Mend A Broken Heart With Chocolate
According to About.com's Guide to Panic Disorders, chocolate mimics the feeling in the body that we get when falling in love via phenylethylamine, a drug created by our bodies that is similar in nature to amphetamines. As well, dark chocolate has been found to lower blood pressure and reduce the risk of some cardiovascular issues because of its naturally occurring flavonoids. So why not indulge in a piece or two to lift your spirits and mend a broken heart.
Mend A Broken Heart With Turkey
Turkey is well-known for its ability to make a houseful of Thanksgiving guests fall asleep after a meal. But not only does turkey provide a relaxing effect, it also provides the necessary building blocks for feel-good neurotransmitters (like serotonin), through its high percentage of tryptophan. Tryptophan can also be found in peanuts, soy products, chicken, eggs and milk, so it wouldn't hurt to try and mend a broken heart using one, or a combination of all of these foods.
Mend A Broken Heart With Vitamin B
A slew of recent research has the B vitamins as major players in the mood-food connection. Although some people choose to get their B vitamins through a daily supplement (please talk to your doctor before starting any vitamins, over the counter or otherwise), you can try eating more leafy green vegetables, cereals, bananas, milk, chicken and orange juice, while avoiding the three things that destroy vitamin B in the body as much as possible: nicotine, alcohol and sugar.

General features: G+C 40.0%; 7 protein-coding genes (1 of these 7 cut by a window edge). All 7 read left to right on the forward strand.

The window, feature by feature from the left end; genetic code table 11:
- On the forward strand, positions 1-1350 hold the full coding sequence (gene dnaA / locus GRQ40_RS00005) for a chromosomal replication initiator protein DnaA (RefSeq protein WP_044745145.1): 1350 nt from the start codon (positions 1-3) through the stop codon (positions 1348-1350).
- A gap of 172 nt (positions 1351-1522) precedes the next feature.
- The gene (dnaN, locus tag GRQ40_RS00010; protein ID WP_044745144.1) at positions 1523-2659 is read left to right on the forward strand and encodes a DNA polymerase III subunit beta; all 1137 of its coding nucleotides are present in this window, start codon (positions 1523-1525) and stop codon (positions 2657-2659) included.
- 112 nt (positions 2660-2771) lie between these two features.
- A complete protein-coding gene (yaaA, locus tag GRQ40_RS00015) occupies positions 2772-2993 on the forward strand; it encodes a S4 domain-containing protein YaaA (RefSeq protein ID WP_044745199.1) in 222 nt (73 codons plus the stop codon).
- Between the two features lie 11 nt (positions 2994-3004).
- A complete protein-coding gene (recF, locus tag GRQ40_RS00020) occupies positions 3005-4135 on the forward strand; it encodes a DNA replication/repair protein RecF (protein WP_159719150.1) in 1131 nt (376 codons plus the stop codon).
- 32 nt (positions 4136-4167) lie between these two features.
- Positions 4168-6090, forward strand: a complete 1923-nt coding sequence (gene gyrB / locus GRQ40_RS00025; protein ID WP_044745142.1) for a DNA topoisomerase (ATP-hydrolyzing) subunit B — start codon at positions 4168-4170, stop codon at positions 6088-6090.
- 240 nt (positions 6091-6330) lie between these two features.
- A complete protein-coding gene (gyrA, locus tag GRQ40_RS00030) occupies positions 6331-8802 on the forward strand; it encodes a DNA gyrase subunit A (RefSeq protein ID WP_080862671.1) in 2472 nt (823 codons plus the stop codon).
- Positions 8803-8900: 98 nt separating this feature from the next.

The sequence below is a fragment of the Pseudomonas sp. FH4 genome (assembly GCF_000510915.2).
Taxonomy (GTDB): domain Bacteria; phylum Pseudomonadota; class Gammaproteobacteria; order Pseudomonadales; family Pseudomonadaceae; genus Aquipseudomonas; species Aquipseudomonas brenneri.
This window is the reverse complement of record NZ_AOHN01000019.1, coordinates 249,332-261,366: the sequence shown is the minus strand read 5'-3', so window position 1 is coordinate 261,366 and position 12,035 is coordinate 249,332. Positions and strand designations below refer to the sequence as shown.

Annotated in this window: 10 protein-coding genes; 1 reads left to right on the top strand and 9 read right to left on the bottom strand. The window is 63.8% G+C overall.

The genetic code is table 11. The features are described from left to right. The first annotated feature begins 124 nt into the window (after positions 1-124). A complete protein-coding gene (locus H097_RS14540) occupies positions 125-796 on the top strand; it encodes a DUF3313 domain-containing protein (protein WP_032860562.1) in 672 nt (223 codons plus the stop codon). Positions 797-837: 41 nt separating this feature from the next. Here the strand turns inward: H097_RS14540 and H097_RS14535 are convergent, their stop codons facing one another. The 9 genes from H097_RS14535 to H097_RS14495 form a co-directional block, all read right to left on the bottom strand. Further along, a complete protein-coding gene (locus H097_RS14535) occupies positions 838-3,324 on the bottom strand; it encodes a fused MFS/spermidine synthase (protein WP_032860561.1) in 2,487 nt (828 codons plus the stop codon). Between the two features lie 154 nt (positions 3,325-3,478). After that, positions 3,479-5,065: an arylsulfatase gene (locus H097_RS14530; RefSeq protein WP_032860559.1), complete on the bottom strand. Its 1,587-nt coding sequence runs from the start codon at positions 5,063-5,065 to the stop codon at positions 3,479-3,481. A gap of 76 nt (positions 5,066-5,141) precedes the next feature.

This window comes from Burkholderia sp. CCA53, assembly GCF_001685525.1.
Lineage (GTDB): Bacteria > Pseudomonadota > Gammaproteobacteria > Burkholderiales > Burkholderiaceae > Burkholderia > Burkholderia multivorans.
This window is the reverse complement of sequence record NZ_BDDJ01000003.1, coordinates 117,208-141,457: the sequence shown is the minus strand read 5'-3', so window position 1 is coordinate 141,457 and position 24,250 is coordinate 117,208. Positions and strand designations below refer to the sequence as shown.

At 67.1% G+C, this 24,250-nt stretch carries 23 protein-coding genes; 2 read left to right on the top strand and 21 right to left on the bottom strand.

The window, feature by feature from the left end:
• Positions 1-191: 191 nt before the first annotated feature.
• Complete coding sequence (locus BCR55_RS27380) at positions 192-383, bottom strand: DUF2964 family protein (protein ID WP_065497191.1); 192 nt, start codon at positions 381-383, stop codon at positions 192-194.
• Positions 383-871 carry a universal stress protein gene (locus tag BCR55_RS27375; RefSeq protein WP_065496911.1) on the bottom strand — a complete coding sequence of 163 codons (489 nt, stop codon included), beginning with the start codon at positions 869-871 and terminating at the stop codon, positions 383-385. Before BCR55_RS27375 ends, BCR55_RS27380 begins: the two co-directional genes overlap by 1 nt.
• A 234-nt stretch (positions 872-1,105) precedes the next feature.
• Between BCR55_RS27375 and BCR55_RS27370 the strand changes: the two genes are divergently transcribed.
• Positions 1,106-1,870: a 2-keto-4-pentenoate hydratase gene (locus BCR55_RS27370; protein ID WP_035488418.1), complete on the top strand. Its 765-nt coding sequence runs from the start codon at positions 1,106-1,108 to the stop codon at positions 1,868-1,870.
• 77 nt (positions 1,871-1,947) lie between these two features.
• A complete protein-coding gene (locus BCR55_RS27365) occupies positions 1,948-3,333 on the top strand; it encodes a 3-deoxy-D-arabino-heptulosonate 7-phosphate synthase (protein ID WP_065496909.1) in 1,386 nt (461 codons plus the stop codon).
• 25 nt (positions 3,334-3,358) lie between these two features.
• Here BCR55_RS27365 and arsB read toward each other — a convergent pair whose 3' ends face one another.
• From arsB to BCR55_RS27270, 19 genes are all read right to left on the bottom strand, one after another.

Mend A Broken Heart With Tea
Rooibos tea (Buy Direct) to be exact. Rooibos, Afrikaans for red bush, is a lush and mildly sweet non-caffeinated tea reputed to soothe frayed nerves and reduce insomnia. So why not pour yourself a pot and let it steep (a bit longer than other teas - up to ten minutes), while taking a peek at some more break up comforts.
Mend A Broken Heart With Walnuts
Since the shelled walnut looks very brain-like, for years it was considered 'brain food'. But recent studies have shown that walnuts do more than just resemble our gray matter; they also feed it. As excellent sources of Omega-3 fatty acids, walnuts offer up the kind of nourishment brain cells need to keep depression at bay and neurotransmitters firing. If walnuts aren't your thing, you could also try flaxseed, fish, or even an Omega-3 supplement.